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Mining for Spatial Patterns . Shashi Shekhar Department of Computer Science University of Minnesota Collaborators: V. Kumar, G. Karypis, C.T. Lu, W. Wu, Y. Huang, V. Raju, P. Zhang, P. Tan, M. Steinbach

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mining for spatial patterns
Mining for Spatial Patterns

Shashi Shekhar

Department of Computer Science

University of Minnesota

Collaborators: V. Kumar, G. Karypis, C.T. Lu, W. Wu, Y. Huang, V. Raju, P. Zhang, P. Tan, M. Steinbach

This work was partially funded by NASA and Army High Performance Computing Center

Mining For Spatial Patterns

spatial data mining sdm examples
Spatial Data Mining(SDM) - Examples
  • Historical Examples:
    • London Asiatic Cholera 1854 (Griffith)
    • Dental health and fluoride in water, Colorado early 1900s
  • Current Examples:
    • Cancer clusters (CDC), Spread of disease (e.g. Nile virus)
    • Crime hotspots (NIJ CML, police petrol planning)
    • Environmental justice (EPA), fair lending practices
  • Upcoming Applications: Location aware services
    • Defense: Sensor networks, Mobile ad-hoc networks
    • Civilian: Mortgage PMI determination based on location

Mining For Spatial Patterns

army relevance of sdm
Army Relevance of SDM
  • Strategic
    • Predicting global hot spots (FORMID)
    • Army land: endangered species vs. training and war games
    • Search for local trends in massive simulation data
    • Critical infra-structure defense (threat assessment)
  • Tactical
    • Inferring enemy tactics (e.g. flank attack) from blobology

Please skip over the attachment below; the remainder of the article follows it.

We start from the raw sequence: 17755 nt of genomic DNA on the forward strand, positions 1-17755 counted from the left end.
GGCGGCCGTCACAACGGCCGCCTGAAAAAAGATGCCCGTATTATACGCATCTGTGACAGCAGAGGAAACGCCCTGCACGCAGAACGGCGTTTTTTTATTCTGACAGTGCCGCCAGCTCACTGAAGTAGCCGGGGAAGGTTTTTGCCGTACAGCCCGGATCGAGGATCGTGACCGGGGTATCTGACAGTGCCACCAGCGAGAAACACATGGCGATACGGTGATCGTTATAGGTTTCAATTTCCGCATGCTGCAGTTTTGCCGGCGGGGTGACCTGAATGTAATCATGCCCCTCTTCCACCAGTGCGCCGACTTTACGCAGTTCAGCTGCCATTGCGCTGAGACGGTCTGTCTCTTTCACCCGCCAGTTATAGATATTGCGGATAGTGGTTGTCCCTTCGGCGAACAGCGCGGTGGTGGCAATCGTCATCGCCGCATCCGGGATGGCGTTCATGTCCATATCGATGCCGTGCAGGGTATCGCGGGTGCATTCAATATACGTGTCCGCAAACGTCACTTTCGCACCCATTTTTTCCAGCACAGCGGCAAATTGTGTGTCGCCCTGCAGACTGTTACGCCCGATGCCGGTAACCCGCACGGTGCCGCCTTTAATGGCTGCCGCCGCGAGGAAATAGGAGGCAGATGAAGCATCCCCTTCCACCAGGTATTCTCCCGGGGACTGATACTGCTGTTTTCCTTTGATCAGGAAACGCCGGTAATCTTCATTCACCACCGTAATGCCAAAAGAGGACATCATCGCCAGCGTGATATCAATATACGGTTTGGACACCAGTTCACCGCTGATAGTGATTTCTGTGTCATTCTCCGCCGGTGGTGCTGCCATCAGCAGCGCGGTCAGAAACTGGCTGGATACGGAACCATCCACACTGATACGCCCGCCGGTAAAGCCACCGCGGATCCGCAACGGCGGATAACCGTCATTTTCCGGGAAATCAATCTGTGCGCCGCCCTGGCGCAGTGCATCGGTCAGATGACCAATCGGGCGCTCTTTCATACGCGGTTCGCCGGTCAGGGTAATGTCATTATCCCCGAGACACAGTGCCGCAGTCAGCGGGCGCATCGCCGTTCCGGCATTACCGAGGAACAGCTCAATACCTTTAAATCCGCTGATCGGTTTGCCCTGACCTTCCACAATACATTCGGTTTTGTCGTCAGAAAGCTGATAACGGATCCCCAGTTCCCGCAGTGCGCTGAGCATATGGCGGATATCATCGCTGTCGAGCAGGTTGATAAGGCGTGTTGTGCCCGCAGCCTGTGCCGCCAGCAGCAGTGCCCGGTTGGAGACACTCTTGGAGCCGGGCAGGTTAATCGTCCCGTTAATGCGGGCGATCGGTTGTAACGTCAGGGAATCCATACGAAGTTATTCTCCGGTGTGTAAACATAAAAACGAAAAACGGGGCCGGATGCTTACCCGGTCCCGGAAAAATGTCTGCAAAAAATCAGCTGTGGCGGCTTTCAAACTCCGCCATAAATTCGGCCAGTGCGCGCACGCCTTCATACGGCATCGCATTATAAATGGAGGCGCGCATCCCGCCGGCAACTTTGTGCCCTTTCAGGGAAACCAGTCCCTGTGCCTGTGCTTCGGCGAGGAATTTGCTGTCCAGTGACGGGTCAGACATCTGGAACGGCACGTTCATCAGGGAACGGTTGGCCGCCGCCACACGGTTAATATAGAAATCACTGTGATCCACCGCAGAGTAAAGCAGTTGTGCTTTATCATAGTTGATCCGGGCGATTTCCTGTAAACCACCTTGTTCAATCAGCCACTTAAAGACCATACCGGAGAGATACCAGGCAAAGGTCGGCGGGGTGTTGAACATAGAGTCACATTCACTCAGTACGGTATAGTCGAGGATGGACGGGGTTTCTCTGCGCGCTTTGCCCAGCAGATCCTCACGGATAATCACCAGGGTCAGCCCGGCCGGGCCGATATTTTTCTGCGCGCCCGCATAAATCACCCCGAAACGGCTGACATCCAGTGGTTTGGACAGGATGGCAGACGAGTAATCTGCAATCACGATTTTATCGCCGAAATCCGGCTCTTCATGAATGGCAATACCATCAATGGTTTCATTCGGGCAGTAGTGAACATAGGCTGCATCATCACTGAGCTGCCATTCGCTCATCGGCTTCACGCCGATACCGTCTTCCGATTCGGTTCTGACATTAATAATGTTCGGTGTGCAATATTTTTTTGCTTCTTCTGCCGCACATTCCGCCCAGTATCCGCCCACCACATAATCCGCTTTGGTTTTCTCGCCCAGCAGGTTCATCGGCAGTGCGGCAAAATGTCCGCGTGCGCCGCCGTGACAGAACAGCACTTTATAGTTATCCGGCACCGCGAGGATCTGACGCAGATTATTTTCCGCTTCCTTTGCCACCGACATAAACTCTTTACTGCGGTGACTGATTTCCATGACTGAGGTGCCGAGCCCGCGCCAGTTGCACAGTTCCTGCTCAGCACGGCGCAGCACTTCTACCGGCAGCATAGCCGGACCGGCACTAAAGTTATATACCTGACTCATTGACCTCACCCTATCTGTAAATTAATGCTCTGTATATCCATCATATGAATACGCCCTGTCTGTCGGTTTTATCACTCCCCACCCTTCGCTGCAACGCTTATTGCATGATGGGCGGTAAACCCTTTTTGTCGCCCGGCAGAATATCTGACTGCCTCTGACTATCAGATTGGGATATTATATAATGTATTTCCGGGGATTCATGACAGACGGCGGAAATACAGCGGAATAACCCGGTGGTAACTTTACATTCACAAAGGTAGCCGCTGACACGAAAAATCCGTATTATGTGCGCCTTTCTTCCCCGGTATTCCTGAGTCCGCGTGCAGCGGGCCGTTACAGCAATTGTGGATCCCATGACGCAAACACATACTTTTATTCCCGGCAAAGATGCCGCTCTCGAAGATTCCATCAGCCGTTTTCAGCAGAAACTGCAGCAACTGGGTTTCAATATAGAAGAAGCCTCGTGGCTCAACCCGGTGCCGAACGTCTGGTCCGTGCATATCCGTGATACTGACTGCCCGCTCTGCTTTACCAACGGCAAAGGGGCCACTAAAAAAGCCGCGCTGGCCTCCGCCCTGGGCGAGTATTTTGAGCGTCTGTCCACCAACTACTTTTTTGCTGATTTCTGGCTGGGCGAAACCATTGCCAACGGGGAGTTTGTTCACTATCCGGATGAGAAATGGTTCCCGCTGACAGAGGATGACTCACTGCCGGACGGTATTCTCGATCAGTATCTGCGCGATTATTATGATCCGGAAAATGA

• Detection of lost ammunition dumps (Dr. Radhakrishnan)
  • Operational
    • Interpretation of maps: map matching (locating oneself on map)
      • identify terrain feature, e.g. ravines, valleys, ridge, etc.
    • Locating enemy (e.g. sniper in a haystack, sensor networks)
    • Avoiding friendly fire

Mining For Spatial Patterns

spatial data mining sdm definition
Spatial Data Mining(SDM) - Definition
  • Search of implicit, interesting patterns in geo-spatial data
    • Ex. Reconnaissance, Vector maps(NIMA, TEC), GPS, Sensor networks
  • Data Mining vs. Statistics:
    • Primary vs. Secondary analysis
    • Global vs. local trends
  • Spatial Data Mining vs. Data Mining:
    • Spatial Autocorrelation
    • Continuous vs. Discrete data types

Mining For Spatial Patterns

  • Spatial Data Mining
    • Spatial statistics in Geology, Regional Economics
    • NSF workshop on GIS and DM (3/99)
    • NSF workshop on spatial data analysis (5/02)
  • Spatial patterns:
    • Spatial outliers
    • Location prediction
    • Associations, colocations
    • Hotspots, Clustering, trends, …

Mining For Spatial Patterns

  • 2 Approaches to mining Spatial Data
    • 1. Pick spatial features; use classical DM methods
    • 2. Use novel data mining techniques
  • Our Approach:
    • Define the problem: capture special needs